The participation of cooperating agencies is an essential part of the development of the CRSO EIS. The cooperating agencies include tribal, federal, state and local government entities that represent a wide range of perspectives and interests throughout the Columbia River Basin. Their assistance is integral to the successful development of the draft EIS.
The concept for the cooperating agency relationship comes from the Council on Environmental Quality regulations for implementing NEPA. In particular, these regulations emphasize agency coordination and encourage cooperation between agencies with jurisdiction by law or special expertise. Jurisdiction by law is narrowly focused, and is defined as the authority to approve, veto or finance all or part of a proposal. Special expertise is broader, emphasizing “relevant capabilities or knowledge” that a cooperating agency has relating to the proposed action in the draft EIS.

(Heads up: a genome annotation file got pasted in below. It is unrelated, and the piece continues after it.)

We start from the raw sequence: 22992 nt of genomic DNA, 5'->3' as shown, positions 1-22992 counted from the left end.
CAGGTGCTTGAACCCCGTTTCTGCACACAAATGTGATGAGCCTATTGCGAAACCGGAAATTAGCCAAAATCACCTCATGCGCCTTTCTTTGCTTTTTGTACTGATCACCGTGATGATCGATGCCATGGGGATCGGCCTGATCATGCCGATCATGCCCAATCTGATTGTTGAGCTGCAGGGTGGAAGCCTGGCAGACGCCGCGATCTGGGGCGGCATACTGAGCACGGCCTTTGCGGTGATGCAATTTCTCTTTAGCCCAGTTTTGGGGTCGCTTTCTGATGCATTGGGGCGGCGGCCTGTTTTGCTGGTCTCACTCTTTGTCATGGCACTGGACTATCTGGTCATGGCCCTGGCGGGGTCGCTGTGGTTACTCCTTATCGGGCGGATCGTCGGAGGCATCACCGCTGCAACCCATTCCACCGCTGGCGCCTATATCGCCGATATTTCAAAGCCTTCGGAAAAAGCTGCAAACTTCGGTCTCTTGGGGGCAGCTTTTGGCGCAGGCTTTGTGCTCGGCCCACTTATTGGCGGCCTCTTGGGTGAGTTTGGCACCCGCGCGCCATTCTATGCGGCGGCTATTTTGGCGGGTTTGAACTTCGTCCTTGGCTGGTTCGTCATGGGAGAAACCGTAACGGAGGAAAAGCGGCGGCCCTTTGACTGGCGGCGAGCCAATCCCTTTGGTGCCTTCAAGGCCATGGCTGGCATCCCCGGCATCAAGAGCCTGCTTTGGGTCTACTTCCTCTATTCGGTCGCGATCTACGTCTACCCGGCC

The co-lead agencies and the cooperating agencies have responsibilities as part of this relationship, as described in agreed-upon Memoranda of Understanding. While the co-lead agencies retain responsibility for preparing the EIS and completing the NEPA process, the cooperating agencies are charged with assisting the co-lead agencies in reviewing sections of the CRSO draft EIS that apply to their jurisdiction by law or special expertise. Each Memorandum of Understanding identifies the specific resource areas or special expertise of a cooperating agency, such as fish and wildlife, water quality, cultural resources and economics. Cooperating agencies’ staff are members of the technical teams for which they provide this expertise.